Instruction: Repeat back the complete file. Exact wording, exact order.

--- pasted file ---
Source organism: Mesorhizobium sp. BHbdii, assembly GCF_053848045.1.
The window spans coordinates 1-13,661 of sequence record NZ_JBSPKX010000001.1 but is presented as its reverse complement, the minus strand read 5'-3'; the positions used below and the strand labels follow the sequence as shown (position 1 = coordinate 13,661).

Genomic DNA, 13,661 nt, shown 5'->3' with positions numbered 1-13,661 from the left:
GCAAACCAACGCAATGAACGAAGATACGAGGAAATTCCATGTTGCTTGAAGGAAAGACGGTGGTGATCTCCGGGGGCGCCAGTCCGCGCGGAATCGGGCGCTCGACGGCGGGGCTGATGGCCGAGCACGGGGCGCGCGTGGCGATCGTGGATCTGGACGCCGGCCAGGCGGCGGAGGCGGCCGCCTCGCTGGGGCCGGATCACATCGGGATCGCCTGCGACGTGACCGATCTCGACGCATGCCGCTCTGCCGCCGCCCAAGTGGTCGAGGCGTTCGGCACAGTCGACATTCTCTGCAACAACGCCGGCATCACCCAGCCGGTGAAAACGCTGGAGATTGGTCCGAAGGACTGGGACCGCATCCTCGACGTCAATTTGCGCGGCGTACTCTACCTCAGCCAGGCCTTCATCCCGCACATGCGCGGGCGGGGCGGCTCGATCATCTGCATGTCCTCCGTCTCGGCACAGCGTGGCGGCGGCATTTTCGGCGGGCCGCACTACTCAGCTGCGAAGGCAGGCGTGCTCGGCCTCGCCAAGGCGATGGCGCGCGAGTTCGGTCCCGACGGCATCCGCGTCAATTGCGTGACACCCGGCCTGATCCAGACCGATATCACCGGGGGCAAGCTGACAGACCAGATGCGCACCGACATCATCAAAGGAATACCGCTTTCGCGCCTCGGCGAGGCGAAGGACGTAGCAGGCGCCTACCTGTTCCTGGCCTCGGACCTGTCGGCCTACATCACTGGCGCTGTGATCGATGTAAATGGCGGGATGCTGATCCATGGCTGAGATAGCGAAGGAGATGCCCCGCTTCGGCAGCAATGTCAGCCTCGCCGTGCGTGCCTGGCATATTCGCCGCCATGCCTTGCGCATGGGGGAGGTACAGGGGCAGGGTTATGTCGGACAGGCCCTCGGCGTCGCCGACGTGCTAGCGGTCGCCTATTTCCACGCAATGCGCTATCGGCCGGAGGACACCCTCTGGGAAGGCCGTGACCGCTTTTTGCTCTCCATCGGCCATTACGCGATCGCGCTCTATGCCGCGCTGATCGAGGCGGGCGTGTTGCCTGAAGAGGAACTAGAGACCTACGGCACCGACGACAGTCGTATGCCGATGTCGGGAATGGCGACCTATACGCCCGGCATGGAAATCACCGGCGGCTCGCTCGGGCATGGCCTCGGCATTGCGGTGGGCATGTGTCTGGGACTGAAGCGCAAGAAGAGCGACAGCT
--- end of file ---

Source organism: Mesorhizobium sp. BHbdii, assembly GCF_053848045.1.
The window spans coordinates 1-13,661 of sequence record NZ_JBSPKX010000001.1 but is presented as its reverse complement, the minus strand read 5'-3'; the positions used below and the strand labels follow the sequence as shown (position 1 = coordinate 13,661).

Genomic DNA, 13,661 nt, shown 5'->3' with positions numbered 1-13,661 from the left:
GCAAACCAACGCAATGAACGAAGATACGAGGAAATTCCATGTTGCTTGAAGGAAAGACGGTGGTGATCTCCGGGGGCGCCAGTCCGCGCGGAATCGGGCGCTCGACGGCGGGGCTGATGGCCGAGCACGGGGCGCGCGTGGCGATCGTGGATCTGGACGCCGGCCAGGCGGCGGAGGCGGCCGCCTCGCTGGGGCCGGATCACATCGGGATCGCCTGCGACGTGACCGATCTCGACGCATGCCGCTCTGCCGCCGCCCAAGTGGTCGAGGCGTTCGGCACAGTCGACATTCTCTGCAACAACGCCGGCATCACCCAGCCGGTGAAAACGCTGGAGATTGGTCCGAAGGACTGGGACCGCATCCTCGACGTCAATTTGCGCGGCGTACTCTACCTCAGCCAGGCCTTCATCCCGCACATGCGCGGGCGGGGCGGCTCGATCATCTGCATGTCCTCCGTCTCGGCACAGCGTGGCGGCGGCATTTTCGGCGGGCCGCACTACTCAGCTGCGAAGGCAGGCGTGCTCGGCCTCGCCAAGGCGATGGCGCGCGAGTTCGGTCCCGACGGCATCCGCGTCAATTGCGTGACACCCGGCCTGATCCAGACCGATATCACCGGGGGCAAGCTGACAGACCAGATGCGCACCGACATCATCAAAGGAATACCGCTTTCGCGCCTCGGCGAGGCGAAGGACGTAGCAGGCGCCTACCTGTTCCTGGCCTCGGACCTGTCGGCCTACATCACTGGCGCTGTGATCGATGTAAATGGCGGGATGCTGATCCATGGCTGAGATAGCGAAGGAGATGCCCCGCTTCGGCAGCAATGTCAGCCTCGCCGTGCGTGCCTGGCATATTCGCCGCCATGCCTTGCGCATGGGGGAGGTACAGGGGCAGGGTTATGTCGGACAGGCCCTCGGCGTCGCCGACGTGCTAGCGGTCGCCTATTTCCACGCAATGCGCTATCGGCCGGAGGACACCCTCTGGGAAGGCCGTGACCGCTTTTTGCTCTCCATCGGCCATTACGCGATCGCGCTCTATGCCGCGCTGATCGAGGCGGGCGTGTTGCCTGAAGAGGAACTAGAGACCTACGGCACCGACGACAGTCGTATGCCGATGTCGGGAATGGCGACCTATACGCCCGGCATGGAAATCACCGGCGGCTCGCTCGGGCATGGCCTCGGCATTGCGGTGGGCATGTGTCTGGGACTGAAGCGCAAGAAGAGCGACAGCT